Some Morning-After Translation Thoughts
- onAugust 2, 2016
- Vol.32 Summer 2016
- byDaniel Hahn
This is not the column I was intending to write. Over the last few days I’ve jotted down some notes for this piece and it was going to be all about promoting literature in translation here in the UK (the challenges and benefits), about increasing market share, perhaps mentioning some recent particular successes, and so on. I was going to comment on the impressive international performance of Korean literature in the past couple of years and speculate on some of the causes, maybe consider some of the lessons.
But it’s seven in the morning, and I was up most of the night watching the television coverage of our European Union referendum, and as the results come in it’s becoming terrifyingly clear that our voters have made what I believe is a profoundly irresponsible choice, and so, well, it turns out there are more important things that need talking about.
The referendum asked us a simple question: Do we remain a member of the European Union or do we leave? But behind that question, it was really about many different things. Depending on whom you ask, the votes were cast over immigration, democratic rights, disenfranchisement, anti-establishment anger, racism, isolationism, nationalism, patriotism, a massive collapse of trust, austerity, control. Now, you don’t need to know what I personally think it was about, that doesn’t matter here; I’ll just say I was firmly, vehemently in the “Remain” camp, though I do understand the discontent that led many to vote the other way. I think the “Leave” voters made a calamitously wrong choice, but yes, I understand.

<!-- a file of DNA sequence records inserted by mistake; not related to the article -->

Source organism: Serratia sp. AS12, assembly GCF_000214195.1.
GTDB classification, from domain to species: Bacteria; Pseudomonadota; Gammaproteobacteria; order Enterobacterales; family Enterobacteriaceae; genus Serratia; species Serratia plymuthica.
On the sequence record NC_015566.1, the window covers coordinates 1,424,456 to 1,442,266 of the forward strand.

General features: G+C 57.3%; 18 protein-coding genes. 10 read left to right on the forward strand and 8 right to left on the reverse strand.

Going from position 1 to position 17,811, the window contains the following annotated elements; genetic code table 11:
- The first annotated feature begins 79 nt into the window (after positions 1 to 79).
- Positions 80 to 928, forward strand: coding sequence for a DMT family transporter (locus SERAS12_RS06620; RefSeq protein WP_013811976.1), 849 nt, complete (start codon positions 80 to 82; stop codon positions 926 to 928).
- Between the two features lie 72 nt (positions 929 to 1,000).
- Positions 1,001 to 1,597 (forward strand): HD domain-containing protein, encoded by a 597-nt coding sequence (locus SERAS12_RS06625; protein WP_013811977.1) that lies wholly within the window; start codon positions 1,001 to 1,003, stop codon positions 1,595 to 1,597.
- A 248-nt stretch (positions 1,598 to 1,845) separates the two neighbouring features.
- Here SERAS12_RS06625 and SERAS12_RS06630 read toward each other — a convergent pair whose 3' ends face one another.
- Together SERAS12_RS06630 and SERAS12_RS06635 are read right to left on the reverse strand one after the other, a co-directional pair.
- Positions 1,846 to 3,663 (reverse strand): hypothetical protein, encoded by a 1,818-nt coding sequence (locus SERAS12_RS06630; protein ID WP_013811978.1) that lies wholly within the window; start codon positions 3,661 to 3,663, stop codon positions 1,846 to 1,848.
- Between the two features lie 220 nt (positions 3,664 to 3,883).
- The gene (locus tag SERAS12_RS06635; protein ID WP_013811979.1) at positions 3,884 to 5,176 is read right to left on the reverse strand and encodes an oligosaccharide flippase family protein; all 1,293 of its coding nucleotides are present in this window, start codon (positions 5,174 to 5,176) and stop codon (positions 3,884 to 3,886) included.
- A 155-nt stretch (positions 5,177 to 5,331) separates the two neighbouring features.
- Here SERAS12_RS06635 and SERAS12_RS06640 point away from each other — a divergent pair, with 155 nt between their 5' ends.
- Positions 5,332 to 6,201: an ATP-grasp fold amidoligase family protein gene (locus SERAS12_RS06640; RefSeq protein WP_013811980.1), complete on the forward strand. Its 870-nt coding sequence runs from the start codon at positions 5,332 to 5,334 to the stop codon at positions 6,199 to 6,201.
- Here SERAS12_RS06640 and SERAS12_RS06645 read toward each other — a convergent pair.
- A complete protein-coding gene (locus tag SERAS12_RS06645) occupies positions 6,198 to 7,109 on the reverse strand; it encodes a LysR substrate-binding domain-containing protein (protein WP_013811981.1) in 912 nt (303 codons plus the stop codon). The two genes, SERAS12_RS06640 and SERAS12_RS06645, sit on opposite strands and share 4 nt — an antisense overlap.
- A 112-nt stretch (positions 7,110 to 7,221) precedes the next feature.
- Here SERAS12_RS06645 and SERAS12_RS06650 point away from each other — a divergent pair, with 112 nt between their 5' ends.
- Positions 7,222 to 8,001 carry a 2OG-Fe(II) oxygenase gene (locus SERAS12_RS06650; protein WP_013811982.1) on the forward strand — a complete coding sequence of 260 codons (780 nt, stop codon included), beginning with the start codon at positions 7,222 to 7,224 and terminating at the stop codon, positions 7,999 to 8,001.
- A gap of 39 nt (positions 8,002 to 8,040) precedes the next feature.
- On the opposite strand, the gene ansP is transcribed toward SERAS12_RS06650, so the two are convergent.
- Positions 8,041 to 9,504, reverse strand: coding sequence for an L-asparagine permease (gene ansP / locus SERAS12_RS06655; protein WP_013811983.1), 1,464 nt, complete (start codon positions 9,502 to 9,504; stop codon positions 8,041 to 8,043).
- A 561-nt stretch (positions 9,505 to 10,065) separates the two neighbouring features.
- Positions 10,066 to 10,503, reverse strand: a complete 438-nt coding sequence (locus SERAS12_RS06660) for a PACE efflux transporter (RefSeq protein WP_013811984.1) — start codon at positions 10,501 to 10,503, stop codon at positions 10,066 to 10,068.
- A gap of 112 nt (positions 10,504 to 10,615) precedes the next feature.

Judging by my Facebook timeline and my Twitter feed, however, one would have guessed “Remain” would win by a landslide. Quite possibly even the full unanimous 100%. In one sense that’s not surprising: my friends tend to be educated, internationalist, financially comfortable, and metropolitan, people who feel relatively more enfranchised than the average and who have suffered less than most from the sharpest edges of the status quo, so they largely fit the demographics that have tended to vote that way. But there’s something more than that: my friends are translators, writers, publishers, people who promote literature and diversity and free speech. And even those who aren’t, well, they’re all readers.
In the column that I’m not writing for you, I would have talked about how great it is that Korean literature is becoming a presence in the UK market, and what we can learn from how that has come to be so. I would have included praise for the fine support of LTI Korea, of course, who have been instrumental in making it happen; I would have talked about the individual translators whose advocacy work (and translation work, of course) has allowed the opening-up of this new market to Korean writers using an influence that really can’t be overestimated; and I would probably also have said something about the UK market generally and its long-standing resistance to translation which seems to be dissipating, at last, as we publish more books in translation than ever, attract more attention, sell more copies. These things are important, and I do talk about them all the time. But watching my friends respond to today’s catastrophic news reminds me that we too often take for granted why translating literature is important. We talk about what’s being published and what’s being read, and assume we all agree it’s a good thing when a book crosses a language and a border, but we don’t talk about why.
Is it really so obvious? To everyone?